I am interested in a statistical comparison of multiple (5) time series'
generated from modeling software (Hydrologic Simulation Program Fortran). The model output simulates daily bacteria concentration in a stream. The multiple time series' are a result of varying our representation of the stream within the model. Our main question is: Do the different methods used to represent a stream produce different results at a statistically significant level? We want to compare each otput time series to determine if there is a difference before looking into the cause within the model. In a previous study, the Kolmogorov-Smirnov k-sample test was used to compare multiple time series'. I am unsure about the strength of the Kolmogorov-Smirnov test and I have set out to determine if there are any other tests to compare multiple time series'. I know htat R has the ks.test but I am unsure how this test handles multiple comparisons. Is there something similar to a pairwise.t.test with a bonferroni corection, only with time series data? Does R currently (v 2.3.0) have a comparison test that takes into account the strong serial correlation of time series data? Kyle Hall Graduate Research Assistant Biological Systems Engineering Virginia Tech ______________________________________________ [hidden email] mailing list https://stat.ethz.ch/mailman/listinfo/r-help PLEASE do read the posting guide! http://www.R-project.org/posting-guide.html |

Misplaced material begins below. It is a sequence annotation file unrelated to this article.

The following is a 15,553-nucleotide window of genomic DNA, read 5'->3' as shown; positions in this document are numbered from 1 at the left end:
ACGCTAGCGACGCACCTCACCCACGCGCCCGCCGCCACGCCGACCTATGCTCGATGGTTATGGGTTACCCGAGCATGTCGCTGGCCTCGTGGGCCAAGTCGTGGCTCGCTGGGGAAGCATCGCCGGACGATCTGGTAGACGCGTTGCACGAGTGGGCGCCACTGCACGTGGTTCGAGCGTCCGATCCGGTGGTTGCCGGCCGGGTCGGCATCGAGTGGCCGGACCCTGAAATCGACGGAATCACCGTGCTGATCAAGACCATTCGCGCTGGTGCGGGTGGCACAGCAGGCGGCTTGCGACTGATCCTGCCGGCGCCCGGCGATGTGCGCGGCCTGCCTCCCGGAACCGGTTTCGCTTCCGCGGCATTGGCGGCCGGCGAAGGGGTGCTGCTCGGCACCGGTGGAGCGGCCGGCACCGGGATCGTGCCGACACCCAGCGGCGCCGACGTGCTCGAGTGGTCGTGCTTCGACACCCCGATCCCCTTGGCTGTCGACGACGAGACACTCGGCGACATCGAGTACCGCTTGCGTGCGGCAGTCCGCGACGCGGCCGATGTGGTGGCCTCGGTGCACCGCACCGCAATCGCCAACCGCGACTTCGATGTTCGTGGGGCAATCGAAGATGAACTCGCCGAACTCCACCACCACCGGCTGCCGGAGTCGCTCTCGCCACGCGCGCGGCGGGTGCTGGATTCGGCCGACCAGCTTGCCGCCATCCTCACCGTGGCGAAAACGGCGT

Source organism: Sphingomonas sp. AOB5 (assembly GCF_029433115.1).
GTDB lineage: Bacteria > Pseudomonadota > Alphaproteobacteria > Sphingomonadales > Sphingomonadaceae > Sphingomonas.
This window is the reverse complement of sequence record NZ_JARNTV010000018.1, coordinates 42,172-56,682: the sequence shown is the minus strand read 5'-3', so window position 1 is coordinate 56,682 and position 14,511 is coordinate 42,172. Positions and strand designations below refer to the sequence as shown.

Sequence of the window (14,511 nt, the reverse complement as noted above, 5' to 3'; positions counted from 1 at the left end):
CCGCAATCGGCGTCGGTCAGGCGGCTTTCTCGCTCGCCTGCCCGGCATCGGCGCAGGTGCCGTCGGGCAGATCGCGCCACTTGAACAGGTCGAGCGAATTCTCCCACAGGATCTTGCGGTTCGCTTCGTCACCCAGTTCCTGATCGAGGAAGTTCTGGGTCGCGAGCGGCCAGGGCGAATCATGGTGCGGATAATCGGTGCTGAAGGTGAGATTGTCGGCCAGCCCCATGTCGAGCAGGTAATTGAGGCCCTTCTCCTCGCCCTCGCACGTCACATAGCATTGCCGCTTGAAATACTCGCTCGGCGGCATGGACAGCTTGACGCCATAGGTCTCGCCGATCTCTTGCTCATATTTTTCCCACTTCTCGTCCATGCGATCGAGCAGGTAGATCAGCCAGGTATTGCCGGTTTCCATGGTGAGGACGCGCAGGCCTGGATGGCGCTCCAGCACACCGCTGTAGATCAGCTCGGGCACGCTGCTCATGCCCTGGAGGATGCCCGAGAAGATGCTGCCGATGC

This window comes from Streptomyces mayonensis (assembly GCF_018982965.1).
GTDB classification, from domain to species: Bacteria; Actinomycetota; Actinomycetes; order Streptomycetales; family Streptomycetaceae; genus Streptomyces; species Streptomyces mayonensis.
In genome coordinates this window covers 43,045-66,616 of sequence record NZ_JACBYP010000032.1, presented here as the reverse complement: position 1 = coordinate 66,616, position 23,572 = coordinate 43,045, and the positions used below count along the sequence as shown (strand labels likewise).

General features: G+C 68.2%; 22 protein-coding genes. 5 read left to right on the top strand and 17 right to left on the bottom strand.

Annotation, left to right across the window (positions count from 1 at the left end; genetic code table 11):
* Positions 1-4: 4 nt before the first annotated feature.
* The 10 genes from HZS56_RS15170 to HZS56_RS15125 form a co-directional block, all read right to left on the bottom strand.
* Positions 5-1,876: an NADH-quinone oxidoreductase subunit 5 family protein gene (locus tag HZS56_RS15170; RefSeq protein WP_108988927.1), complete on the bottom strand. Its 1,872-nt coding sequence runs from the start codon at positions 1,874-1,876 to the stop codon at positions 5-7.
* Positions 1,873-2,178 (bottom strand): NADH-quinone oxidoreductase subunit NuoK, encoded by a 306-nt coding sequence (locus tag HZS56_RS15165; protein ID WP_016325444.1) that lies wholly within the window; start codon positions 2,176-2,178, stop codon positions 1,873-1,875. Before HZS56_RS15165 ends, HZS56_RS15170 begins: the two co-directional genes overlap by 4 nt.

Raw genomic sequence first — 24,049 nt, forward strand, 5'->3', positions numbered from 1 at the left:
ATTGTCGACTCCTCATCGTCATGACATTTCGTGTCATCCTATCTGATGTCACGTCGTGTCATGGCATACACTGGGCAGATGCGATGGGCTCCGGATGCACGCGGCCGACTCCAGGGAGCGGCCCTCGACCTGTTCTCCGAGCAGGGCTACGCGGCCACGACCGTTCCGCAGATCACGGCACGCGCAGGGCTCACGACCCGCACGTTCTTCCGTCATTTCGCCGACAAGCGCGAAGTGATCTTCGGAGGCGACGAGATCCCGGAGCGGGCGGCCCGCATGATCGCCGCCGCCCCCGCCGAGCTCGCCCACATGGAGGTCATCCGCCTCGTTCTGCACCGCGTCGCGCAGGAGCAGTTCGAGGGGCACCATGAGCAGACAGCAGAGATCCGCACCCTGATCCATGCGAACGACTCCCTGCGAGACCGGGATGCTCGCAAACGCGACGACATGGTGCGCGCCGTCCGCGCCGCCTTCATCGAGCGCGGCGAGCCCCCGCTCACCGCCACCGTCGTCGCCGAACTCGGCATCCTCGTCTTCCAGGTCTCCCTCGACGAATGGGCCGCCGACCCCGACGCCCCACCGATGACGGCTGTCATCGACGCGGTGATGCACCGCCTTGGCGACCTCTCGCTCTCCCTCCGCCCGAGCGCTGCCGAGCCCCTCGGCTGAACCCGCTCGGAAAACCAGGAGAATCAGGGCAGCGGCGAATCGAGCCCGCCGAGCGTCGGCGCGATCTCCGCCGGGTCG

PAIRWISE KOLMOGOROV-SMIRNOV: